[Exploiting synthetic lethality for cancer precision medicine]
Synthetic lethality is a genetic interaction where a single gene deficiency is tolerable for cell viability while the combination of deficiencies in two genes leads to cell death. The concept of the synthetic lethality has been widely exploited in cancer research field because a large portion of cancer has loss-of-function mutations in tumor suppressor genes. Synthetic lethality utilizes the mutations in tumor suppressor genes as a mark for selectivity of anticancer drugs. Pharmacological or genetic perturbation of a synthetic lethality partner of a tumor suppressor will cause selective lethality of the cancer cells that carry the tumor suppressor mutation. As it provides a strong cancer cell selectivity, synthetic lethality is one of core approaches for cancer precision medicine.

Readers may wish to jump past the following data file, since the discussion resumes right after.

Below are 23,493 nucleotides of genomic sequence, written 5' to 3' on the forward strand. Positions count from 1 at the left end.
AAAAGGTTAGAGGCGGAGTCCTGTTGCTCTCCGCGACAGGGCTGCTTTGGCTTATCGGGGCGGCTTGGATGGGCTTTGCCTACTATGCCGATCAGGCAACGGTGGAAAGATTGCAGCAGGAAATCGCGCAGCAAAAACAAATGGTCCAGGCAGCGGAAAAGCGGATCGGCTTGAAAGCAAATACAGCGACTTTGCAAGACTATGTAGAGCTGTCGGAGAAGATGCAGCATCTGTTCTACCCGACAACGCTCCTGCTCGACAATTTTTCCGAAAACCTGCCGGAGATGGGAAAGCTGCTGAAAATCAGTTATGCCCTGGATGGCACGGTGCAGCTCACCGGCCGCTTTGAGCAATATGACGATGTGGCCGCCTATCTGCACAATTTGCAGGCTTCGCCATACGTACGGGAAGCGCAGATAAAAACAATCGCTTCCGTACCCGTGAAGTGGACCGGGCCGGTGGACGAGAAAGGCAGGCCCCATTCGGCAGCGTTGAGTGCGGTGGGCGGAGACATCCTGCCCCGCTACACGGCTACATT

My lab is studying major tumor suppressor genes, including p53, PTEN, RB1, BRCA1, ARID1A, and SMAD4, and is expanding to newly identified tumor suppressors. We have established isogenic cell pairs for the tumor suppressor genes and actively working on identifying synthetic lethality partners using chemical and genetic screenings.